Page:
Benefits would include improved job satisfaction, greater satisfaction with family life and health, yielding more energy and enthusiasm within the workplace, which can create a favourable impression of you as a competent urologist. In general urologists appear to be quite proficient at this. A recent American survey of physician satisfaction across a range of extra-curricular activities which included a specific 'happiness score' (those questioned were asked to rate their happiness with life outside of work), rated urologists as the third most happy (behind rheumatologists and dermatologists) .
An exercise that can help balance the multiple needs we have in life is the ‘wheel of life’ personal development tool. It creates a visual representation of the balance one currently has in life and comprises twelve sections.
The wheel of life
- Imagine a scale from 0-10, with a 0 at the centre of the circle and a 10 at the periphery of each segment.
- Grade your current level of satisfaction with each segment by drawing a dot to create a new outer edge, then join each dot up to create a new perimeter. If you are very satisfied with a particular area of your life it would be rated 9 or 10 out of 10; if there are areas of your life where you have not accomplished what you want or it is not bringing the satisfaction you hoped for, give it a lower rating.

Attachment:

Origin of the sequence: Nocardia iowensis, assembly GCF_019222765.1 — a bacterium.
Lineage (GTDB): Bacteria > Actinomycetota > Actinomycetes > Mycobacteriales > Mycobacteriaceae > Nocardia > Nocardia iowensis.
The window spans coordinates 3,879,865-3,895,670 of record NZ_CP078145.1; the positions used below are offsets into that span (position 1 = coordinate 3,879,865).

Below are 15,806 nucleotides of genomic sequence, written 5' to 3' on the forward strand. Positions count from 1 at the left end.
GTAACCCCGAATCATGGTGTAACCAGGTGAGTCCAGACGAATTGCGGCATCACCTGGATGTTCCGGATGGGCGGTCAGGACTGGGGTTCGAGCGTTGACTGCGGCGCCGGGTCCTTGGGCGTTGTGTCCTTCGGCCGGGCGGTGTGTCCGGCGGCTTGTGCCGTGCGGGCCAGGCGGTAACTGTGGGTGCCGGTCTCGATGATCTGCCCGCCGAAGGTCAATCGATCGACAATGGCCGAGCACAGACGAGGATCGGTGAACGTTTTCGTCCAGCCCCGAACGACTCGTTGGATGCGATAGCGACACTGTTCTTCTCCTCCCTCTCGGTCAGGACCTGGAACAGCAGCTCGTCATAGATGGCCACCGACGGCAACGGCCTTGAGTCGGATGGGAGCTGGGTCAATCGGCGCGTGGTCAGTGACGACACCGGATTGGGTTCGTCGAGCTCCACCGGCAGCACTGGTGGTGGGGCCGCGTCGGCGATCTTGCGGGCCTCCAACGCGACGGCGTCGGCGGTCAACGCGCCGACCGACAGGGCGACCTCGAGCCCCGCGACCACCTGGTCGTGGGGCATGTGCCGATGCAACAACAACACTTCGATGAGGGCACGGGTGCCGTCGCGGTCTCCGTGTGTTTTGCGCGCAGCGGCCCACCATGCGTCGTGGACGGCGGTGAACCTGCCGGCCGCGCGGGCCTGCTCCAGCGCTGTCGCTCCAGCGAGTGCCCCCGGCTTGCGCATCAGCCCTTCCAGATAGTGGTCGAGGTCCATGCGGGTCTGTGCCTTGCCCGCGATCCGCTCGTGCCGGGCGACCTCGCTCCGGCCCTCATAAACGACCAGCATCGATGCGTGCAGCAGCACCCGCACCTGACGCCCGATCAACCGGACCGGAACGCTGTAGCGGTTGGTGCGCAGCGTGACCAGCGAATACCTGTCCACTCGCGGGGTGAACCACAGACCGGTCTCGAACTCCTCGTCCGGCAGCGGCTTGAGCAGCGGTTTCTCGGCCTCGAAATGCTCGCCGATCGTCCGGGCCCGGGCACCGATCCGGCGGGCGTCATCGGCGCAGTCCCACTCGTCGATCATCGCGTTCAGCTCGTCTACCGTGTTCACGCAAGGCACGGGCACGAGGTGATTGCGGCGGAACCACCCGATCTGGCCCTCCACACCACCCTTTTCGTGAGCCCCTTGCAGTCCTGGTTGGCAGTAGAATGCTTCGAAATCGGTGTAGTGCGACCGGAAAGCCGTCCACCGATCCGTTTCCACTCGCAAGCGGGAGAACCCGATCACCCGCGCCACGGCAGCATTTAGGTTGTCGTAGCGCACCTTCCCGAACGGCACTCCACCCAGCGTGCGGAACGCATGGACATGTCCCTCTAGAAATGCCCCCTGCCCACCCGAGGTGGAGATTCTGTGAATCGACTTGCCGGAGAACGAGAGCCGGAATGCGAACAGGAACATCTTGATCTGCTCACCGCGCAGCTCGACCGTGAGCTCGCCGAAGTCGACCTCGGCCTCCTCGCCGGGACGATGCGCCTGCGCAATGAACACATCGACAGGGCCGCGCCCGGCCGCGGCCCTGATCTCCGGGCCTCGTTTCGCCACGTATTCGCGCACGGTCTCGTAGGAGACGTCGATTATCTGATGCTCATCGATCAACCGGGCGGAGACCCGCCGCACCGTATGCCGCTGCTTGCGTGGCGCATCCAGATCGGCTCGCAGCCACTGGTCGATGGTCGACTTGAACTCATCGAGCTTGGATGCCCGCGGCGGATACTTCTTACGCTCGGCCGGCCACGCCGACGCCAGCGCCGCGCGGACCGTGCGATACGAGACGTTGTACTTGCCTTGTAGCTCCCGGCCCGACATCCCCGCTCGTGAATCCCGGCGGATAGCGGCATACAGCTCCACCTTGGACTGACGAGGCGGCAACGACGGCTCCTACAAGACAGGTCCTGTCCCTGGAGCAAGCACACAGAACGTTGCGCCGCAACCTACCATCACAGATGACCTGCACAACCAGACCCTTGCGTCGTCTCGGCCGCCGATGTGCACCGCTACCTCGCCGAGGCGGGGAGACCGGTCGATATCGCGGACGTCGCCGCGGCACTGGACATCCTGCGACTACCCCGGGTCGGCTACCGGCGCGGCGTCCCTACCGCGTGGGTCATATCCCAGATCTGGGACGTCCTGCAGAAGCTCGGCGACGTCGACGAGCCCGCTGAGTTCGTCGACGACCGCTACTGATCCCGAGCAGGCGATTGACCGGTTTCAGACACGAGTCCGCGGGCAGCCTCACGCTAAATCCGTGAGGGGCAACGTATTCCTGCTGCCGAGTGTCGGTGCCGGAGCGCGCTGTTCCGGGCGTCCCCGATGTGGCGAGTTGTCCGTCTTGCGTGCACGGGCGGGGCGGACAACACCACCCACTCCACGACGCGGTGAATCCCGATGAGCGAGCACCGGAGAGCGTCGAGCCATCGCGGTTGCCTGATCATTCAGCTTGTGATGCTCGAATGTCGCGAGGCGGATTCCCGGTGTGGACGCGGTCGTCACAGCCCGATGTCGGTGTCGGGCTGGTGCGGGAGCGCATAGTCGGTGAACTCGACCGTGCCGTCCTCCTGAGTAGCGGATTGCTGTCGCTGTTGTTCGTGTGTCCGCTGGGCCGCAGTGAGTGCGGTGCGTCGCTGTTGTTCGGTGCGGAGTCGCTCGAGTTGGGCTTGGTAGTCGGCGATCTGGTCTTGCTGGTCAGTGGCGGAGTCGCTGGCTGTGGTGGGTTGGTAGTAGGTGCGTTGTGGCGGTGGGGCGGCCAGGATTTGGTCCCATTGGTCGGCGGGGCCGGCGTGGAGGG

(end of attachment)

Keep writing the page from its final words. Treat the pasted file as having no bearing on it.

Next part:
- The new perimeter of the circle represents your current balance wheel.
- ‘Social impact’ refers to the extent to which you are a part of, and exert an influence on, the community around you.
- ‘Learning’ is the acquisition of knowledge for the sake of learning and discovery; what subjects, beyond urology, interest you in your spare time?
- ‘Personal development’ refers to how much time you spend reflecting and developing yourself as an individual.
- ‘Life Purpose’: Do you have a purpose or goals in life or a vision for what life is about? What does life mean to you?
- ‘Confidence’: How do you feel about your own self-worth and confidence?
- ‘Me time’ is time spent relaxing on one's own as opposed to working or doing things for others; it is an opportunity to reduce stress or restore energy
- What did you score and why? It is often revealing to see which areas are low scoring and which are high as they are not always what you expect; scores change over time and it can be helpful to repeat the exercise again in the future and reflect on any differences.